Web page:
Brian T. Olszewski, The Catholic Virginian

Where Deacon Christopher Masla almost didn’t go to college might be one of the defining moments in his vocational journey.

As a senior at Jamestown High School in Williamsburg, he applied to and was accepted by Franciscan University in Steubenville, Ohio. He also applied to Virginia Tech, but was waitlisted. Late in summer 2009, he received a call from VT letting him know he was one of approximately 2,000 students who had been accepted off the waitlist. 

He had “fallen in love” with Franciscan as a result of retreats he had attended there during summers.

“My whole conversion of my faith had a lot to do with that school, but for a number of reasons — tuition, proximity, just the opportunities a school like Tech would provide — I went with Tech in the end,” said Deacon Masla, who will be 28 when he is ordained.

Roots of formation

While the retreats at Franciscan made an impact, an integral part of his formation, according to Deacon Masla, was the youth group at his home parish, St. Bede, Williamsburg.

 “The group I was surrounded with was truly striving for holiness and the sacraments were promoted, and the sacrament of the Eucharist, above all, in the Mass,” he said. “But the sacrament of confession was very much encouraged.”

Something else “changed” his life.

“Eucharistic adoration was a big factor for me to experience personally the love and mercy that God has for me,” he said. “My heart was really filled, and I was really rooted in Christ through that experience in high school. Truly, I wanted to be holy. I wanted to love God more and more and to give myself more and more to him.”

Other than competing in high school tennis and track, music ministry at the parish was a priority among Deacon Masla’s extracurricular activities.  

“It was a contemporary group at the time, and I played the bass (at the 5 p.m. Sunday Mass). Music is still a big part of my life,” he said, adding he was “able to give my musical talents to the Lord in high school.”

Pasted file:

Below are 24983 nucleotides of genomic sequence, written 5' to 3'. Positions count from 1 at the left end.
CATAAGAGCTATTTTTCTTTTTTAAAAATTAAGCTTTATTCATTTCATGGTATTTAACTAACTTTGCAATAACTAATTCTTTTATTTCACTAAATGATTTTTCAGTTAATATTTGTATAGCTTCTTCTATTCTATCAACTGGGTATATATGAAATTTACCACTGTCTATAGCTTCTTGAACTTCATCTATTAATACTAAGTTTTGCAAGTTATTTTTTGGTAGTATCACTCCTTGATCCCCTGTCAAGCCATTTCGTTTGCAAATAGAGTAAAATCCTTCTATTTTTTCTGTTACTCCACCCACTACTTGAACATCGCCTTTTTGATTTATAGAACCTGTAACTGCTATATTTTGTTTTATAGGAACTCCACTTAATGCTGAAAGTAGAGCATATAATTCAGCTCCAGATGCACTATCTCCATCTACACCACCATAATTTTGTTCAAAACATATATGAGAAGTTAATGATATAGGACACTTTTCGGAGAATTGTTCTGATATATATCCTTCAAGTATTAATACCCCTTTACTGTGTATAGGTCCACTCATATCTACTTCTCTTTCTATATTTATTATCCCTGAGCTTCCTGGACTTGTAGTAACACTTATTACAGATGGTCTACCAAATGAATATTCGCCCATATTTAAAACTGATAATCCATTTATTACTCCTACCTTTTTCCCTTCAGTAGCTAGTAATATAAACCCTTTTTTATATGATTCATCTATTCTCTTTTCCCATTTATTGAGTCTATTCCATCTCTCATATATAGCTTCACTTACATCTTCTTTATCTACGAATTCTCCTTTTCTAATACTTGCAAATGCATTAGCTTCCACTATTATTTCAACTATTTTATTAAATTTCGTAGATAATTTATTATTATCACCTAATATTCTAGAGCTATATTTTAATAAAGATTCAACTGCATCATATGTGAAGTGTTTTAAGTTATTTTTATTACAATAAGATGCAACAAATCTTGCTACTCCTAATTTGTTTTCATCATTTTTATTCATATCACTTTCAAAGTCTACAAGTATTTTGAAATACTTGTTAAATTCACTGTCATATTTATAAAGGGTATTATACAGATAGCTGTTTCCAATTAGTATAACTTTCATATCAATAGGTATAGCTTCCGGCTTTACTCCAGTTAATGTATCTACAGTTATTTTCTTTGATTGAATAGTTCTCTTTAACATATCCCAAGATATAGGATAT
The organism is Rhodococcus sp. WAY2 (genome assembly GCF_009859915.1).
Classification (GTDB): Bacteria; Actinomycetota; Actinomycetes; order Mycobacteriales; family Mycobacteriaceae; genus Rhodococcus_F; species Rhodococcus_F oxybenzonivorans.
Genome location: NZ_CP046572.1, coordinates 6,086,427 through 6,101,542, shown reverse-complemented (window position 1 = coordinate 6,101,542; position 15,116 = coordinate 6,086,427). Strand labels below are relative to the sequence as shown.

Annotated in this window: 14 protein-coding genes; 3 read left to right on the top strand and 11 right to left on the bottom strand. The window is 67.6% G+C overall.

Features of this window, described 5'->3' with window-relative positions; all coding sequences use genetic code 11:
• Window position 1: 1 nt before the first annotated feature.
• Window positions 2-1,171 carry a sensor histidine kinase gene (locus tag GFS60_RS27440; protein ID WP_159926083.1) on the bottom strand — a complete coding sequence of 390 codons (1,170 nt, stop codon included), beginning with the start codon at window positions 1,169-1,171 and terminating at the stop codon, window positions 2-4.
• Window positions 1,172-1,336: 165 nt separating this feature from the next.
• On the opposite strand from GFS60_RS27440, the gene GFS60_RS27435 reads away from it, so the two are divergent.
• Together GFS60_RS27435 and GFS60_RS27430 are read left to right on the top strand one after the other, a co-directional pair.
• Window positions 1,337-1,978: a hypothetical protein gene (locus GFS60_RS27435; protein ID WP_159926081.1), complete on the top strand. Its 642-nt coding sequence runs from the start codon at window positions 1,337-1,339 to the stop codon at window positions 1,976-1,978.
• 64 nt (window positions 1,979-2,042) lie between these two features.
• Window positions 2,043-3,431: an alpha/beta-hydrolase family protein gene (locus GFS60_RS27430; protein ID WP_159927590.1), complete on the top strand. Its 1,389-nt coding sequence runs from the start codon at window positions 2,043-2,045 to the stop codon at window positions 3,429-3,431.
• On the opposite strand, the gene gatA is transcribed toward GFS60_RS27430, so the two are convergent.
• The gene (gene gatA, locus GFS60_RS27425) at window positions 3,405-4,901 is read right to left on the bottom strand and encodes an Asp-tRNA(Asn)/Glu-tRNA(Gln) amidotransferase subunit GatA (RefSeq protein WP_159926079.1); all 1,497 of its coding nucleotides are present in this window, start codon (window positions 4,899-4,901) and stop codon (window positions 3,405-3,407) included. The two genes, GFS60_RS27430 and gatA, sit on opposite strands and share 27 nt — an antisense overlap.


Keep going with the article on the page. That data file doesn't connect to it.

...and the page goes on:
During his 2015 summer assignment in Abingdon, Deacon Masla “fell in love with bluegrass and learned to play five-string banjo.”

“I love it,” he said, adding, “I sing a little bit.”  

Called to do more

The oldest of Mike and Ellen Masla’s three sons, Deacon Masla attended VT as a business major.

“I chose that major more for reasons of utility, I guess you could say, and for pragmatic purposes because you can do anything in business,” he said. “That was kind of my thought going into it.”

Taking advantage of “everything Tech had to offer,” Deacon Masla had what he termed a “wonderful undergraduate experience” that included “seriously dating” and doing well academically, even studying in Switzerland for a semester. 

In the midst of that he started to experience restlessness.

“There was this notion, this feeling that my heart really wasn’t in what I was doing. I was doing well in my coursework in business, but my heart wasn’t in it,” Deacon Masla said. ”There was kind of a purpose lacking. I felt that I was called to do something more.”